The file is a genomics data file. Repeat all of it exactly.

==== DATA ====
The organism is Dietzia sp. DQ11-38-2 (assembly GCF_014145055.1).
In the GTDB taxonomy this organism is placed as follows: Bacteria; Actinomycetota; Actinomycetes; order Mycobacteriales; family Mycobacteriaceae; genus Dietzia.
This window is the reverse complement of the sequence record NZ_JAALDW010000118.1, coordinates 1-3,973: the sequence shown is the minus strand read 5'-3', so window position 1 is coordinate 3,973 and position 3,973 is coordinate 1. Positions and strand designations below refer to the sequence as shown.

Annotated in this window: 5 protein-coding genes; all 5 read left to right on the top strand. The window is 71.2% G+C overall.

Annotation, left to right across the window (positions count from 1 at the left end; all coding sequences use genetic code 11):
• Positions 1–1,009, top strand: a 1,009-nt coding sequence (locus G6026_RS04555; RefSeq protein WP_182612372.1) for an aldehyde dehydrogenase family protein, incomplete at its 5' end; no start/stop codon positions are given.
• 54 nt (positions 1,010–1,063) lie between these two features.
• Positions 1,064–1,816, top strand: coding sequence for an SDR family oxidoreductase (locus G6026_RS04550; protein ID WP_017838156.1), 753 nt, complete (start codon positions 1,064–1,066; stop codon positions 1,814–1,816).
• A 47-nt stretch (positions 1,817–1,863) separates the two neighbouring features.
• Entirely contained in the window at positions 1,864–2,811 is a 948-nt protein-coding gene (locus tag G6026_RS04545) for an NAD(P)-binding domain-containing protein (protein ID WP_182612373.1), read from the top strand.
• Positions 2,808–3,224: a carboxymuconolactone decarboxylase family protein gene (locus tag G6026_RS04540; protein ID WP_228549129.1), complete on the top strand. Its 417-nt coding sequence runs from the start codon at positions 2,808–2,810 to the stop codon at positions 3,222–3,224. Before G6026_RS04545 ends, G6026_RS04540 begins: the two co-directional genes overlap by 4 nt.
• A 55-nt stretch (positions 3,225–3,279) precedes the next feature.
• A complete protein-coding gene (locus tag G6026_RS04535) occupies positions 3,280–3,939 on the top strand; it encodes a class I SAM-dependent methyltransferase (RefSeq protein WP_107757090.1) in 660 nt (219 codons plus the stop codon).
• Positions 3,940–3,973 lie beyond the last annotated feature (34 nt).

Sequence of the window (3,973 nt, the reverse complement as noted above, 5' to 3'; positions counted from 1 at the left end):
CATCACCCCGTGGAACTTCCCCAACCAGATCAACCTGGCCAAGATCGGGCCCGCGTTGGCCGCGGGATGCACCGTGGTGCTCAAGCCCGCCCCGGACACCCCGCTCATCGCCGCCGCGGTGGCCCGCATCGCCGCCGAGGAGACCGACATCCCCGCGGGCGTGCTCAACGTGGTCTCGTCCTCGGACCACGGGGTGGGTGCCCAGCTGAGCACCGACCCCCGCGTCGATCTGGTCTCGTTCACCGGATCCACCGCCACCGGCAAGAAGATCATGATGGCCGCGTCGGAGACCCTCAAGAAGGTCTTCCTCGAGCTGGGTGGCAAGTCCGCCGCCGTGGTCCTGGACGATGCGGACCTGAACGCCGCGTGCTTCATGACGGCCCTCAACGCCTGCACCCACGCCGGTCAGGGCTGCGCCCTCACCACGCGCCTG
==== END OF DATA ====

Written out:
The organism is Dietzia sp. DQ11-38-2 (assembly GCF_014145055.1).
In the GTDB taxonomy this organism is placed as follows: Bacteria; Actinomycetota; Actinomycetes; order Mycobacteriales; family Mycobacteriaceae; genus Dietzia.
This window is the reverse complement of the sequence record NZ_JAALDW010000118.1, coordinates 1-3,973: the sequence shown is the minus strand read 5'-3', so window position 1 is coordinate 3,973 and position 3,973 is coordinate 1. Positions and strand designations below refer to the sequence as shown.

Annotated in this window: 5 protein-coding genes; all 5 read left to right on the top strand. The window is 71.2% G+C overall.

Annotation, left to right across the window (positions count from 1 at the left end; all coding sequences use genetic code 11):
• Positions 1–1,009, top strand: a 1,009-nt coding sequence (locus G6026_RS04555; RefSeq protein WP_182612372.1) for an aldehyde dehydrogenase family protein, incomplete at its 5' end; no start/stop codon positions are given.
• 54 nt (positions 1,010–1,063) lie between these two features.
• Positions 1,064–1,816, top strand: coding sequence for an SDR family oxidoreductase (locus G6026_RS04550; protein ID WP_017838156.1), 753 nt, complete (start codon positions 1,064–1,066; stop codon positions 1,814–1,816).
• A 47-nt stretch (positions 1,817–1,863) separates the two neighbouring features.
• Entirely contained in the window at positions 1,864–2,811 is a 948-nt protein-coding gene (locus tag G6026_RS04545) for an NAD(P)-binding domain-containing protein (protein ID WP_182612373.1), read from the top strand.
• Positions 2,808–3,224: a carboxymuconolactone decarboxylase family protein gene (locus tag G6026_RS04540; protein ID WP_228549129.1), complete on the top strand. Its 417-nt coding sequence runs from the start codon at positions 2,808–2,810 to the stop codon at positions 3,222–3,224. Before G6026_RS04545 ends, G6026_RS04540 begins: the two co-directional genes overlap by 4 nt.
• A 55-nt stretch (positions 3,225–3,279) precedes the next feature.
• A complete protein-coding gene (locus tag G6026_RS04535) occupies positions 3,280–3,939 on the top strand; it encodes a class I SAM-dependent methyltransferase (RefSeq protein WP_107757090.1) in 660 nt (219 codons plus the stop codon).
• Positions 3,940–3,973 lie beyond the last annotated feature (34 nt).

Sequence of the window (3,973 nt, the reverse complement as noted above, 5' to 3'; positions counted from 1 at the left end):
CATCACCCCGTGGAACTTCCCCAACCAGATCAACCTGGCCAAGATCGGGCCCGCGTTGGCCGCGGGATGCACCGTGGTGCTCAAGCCCGCCCCGGACACCCCGCTCATCGCCGCCGCGGTGGCCCGCATCGCCGCCGAGGAGACCGACATCCCCGCGGGCGTGCTCAACGTGGTCTCGTCCTCGGACCACGGGGTGGGTGCCCAGCTGAGCACCGACCCCCGCGTCGATCTGGTCTCGTTCACCGGATCCACCGCCACCGGCAAGAAGATCATGATGGCCGCGTCGGAGACCCTCAAGAAGGTCTTCCTCGAGCTGGGTGGCAAGTCCGCCGCCGTGGTCCTGGACGATGCGGACCTGAACGCCGCGTGCTTCATGACGGCCCTCAACGCCTGCACCCACGCCGGTCAGGGCTGCGCCCTCACCACGCGCCTG